For advanced melanoma patients with BRAF mutations, two pathway inhibitors are much better than one, according to a study presented at the European Society for Medical Oncology Meeting this week.
Of the more than one million new diagnoses of skin cancer each year, roughly 68,000 involve melanoma. More than 8,000 people die of melanoma each year in the United States. Melanoma is dangerous because it is more likely than other types of skin cancer to spread (metastasize) to other parts of the body.
Certain gene mutations affect cancer behavior, and a large and growing number of targeted therapies have been proven effective against cancers that contain these mutations. Many advanced melanomas, for example, contain mutations in the BRAF gene and can be treated with drugs known as BRAF or MEK inhibitors. The BRAF gene is known to play a part in cell growth, and mutations in BRAF are common in several types of cancer.
Approximately half of all melanomas carry a specific BRAF mutation known as V600E. This mutation produces an abnormal version of the BRAF protein that stimulates cancer growth. Some melanomas carry another BRAF mutation known as V600K.
Researches postulated that a combination of a BRAF inhibitor and a MEK inhibitor might mitigate the emergence of disease resistance that occurs with BRAF inhibition alone.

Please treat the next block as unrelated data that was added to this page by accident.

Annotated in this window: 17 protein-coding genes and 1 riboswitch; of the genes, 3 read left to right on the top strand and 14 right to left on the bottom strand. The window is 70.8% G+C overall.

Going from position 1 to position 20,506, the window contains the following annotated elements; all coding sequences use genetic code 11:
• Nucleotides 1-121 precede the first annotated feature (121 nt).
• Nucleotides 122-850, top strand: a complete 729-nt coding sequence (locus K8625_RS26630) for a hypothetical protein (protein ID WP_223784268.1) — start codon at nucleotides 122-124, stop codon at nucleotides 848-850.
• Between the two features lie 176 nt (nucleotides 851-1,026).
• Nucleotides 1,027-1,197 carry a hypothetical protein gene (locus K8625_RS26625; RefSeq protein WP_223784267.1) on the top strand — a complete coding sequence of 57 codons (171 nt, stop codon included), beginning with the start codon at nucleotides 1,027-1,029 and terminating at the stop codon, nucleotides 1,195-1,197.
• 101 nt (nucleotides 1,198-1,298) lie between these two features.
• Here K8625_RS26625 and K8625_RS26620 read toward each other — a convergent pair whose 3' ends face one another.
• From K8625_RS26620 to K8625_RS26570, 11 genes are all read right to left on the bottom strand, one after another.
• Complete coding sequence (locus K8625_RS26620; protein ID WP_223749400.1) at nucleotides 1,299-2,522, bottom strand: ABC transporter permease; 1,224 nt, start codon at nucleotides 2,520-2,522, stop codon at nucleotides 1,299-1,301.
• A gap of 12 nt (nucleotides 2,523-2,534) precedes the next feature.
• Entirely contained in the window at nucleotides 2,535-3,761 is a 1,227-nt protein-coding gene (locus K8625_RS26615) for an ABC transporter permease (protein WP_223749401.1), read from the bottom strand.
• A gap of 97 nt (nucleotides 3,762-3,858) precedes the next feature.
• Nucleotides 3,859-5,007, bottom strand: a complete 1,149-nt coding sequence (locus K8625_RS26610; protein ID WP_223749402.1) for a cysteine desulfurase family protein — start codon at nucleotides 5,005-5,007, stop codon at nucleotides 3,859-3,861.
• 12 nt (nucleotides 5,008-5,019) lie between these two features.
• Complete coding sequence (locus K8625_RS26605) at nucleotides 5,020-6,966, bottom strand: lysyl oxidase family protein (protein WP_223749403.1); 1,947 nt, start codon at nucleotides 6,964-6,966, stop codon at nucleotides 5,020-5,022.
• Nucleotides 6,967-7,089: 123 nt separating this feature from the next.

The COMBI-v trial compared the combination of the BRAF inhibitor dabrafenib (Tafinlar) plus the MEK inhibitor Mekinist (trametinib) with Zelboraf (vemurafenib) alone in 704 treatment-naive patients with the BRAF V600 mutation.
Overall response rates, duration of response and overall survival were improved with combination therapy. The median overall survival was 17.2 months with Zelboraf alone and had not been reached in the Tafinlar/ Mekinist treated patients. The preplanned interim analysis showed a 31% reduction in mortality among patients on the combination, and a 44% reduction in the risk of progression, compared to Zelboraf monotherapy.
Reference: Robert C, Karaszewska B, Schachter J, et al. COMBI-v: A randomised, open-label, Phase III study comparing the combination of dabrafenib (D) and trametinib (T) with vemurafenib (V) as first-line therapy in patients (pts) with unresectable or metastatic BRAF V600E/K mutation-positive cutaneous melanoma. ESMO 2014. LBA4_PR.
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